Watching Films with Wisdom & Discernment
By: Brian Godawa
Downers Grove, IL:InterVarsity Press:2002
Reviewed by: Lon Woodbury
If you enjoy movies, but feel there is more behind them than just an entertaining story, this book is for you. Author Brian Godawa is a Hollywood screen-writer who began his successful career more than 12 years ago. He wrote this book as a guide and handbook to provide a better understanding of movies based on what he has learned about the business of developing and producing movies.
Godawa emphasizes how throughout history, a society transmits its cultural values primarily through story-telling and myths. He sees movies as perhaps the most important aspect of story-telling that exists in modern times. He also insists that each movie/story reflects the worldview of those writing and producing it. If you suspend disbelief when you view a movie, you are setting yourself up to uncritically accept emotionally the worldview expressed by each movie. However, if you view them with discernment and are able to pick out the worldview of the movie-makers, you can learn much about the major currents of American thought, and use them to build your own personal philosophy.
The author gives a brief description of major contemporary worldviews, and then describes several movies and how they present elements or variations of those various ways of looking at the world. The major worldviews he talks about are the religious worldview, where reality is given purpose by a supreme intelligence; existentialism, where reality is ordered by natural laws but with no ultimate meaning or purpose; and postmodernism, which sees no objective reality or absolutes. He also takes a look at other worldviews which he calls fate, as a kind of God substitute; monism, an Eastern worldview that believes all reality is one and that distinctions are illusion, which is becoming fashionable in the West; emergent evolution, a reduction of consciousness as coming out of natural processes; and neopaganism, based on the spiritual emphasis and supernatural power focused on in the occult sciences with frequent references to a feminine deity.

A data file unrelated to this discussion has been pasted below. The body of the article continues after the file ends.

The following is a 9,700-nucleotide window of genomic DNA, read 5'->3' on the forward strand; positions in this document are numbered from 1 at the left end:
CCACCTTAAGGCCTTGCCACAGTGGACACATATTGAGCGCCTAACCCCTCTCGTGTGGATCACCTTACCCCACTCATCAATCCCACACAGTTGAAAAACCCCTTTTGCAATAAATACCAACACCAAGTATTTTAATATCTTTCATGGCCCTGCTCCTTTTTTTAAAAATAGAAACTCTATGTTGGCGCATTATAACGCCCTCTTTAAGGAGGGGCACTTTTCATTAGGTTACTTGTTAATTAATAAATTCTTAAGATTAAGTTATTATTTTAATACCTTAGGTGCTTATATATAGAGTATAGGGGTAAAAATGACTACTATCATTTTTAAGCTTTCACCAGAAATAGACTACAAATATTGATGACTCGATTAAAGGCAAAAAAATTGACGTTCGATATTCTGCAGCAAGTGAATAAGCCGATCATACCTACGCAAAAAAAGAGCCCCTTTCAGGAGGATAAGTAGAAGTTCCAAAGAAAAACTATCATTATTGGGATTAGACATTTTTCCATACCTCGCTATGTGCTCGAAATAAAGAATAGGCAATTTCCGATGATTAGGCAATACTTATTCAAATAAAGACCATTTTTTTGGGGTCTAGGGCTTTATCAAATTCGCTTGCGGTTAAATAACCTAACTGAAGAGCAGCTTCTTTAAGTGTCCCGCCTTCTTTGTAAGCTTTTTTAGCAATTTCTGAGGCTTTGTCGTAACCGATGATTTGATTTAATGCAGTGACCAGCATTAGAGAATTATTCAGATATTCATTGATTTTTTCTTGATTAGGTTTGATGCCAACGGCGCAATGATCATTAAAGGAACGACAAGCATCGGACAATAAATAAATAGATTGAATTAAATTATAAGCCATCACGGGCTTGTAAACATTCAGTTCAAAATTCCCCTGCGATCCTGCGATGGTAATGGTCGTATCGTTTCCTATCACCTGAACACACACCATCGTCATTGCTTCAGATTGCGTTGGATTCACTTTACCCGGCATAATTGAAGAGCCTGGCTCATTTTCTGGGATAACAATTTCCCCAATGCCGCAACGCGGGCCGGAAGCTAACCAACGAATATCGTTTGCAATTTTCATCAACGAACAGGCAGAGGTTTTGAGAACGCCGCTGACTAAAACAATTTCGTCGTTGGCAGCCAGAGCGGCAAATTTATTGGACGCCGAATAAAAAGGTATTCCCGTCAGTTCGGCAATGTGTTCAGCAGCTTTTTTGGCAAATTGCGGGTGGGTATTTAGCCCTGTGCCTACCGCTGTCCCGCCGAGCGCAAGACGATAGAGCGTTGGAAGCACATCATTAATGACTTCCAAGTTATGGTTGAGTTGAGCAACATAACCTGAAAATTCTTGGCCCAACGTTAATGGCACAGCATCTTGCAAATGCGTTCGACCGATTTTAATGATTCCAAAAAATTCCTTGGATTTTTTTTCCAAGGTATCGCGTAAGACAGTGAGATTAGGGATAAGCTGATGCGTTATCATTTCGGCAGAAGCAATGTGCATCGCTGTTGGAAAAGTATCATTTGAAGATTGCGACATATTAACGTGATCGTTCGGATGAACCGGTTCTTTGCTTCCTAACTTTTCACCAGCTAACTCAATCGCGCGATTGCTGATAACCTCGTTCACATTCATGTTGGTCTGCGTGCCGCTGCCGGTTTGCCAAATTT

A belief strongly implied by the author is that movies are an emotional experience for viewers, especially if the viewer suspends disbelief and uncritically accepts whatever emotional worldview is presented. Since movies are a major source of entertainment for teens, this suggests that the worldviews adopted by popular movies may leave an emotional impact on teens even though they are based on a fictional story. However, since movies have the power to glorify or demonize institutions, viewers can receive an emotional experience similar to a real experience.
For example, a series of movies showing gang members in a sympathetic light may give the impression that being a gang member is “cool” and “respectful.” Or, a series of movies with promiscuous sex and no negative consequences may be viewed as “fun” and “fulfilling” and can foster the impression that everybody is doing it. On the other hand, a series of movies depicting young people overcoming obstacles and evil forces can provide emotionally lifting feelings of “doing the right thing.”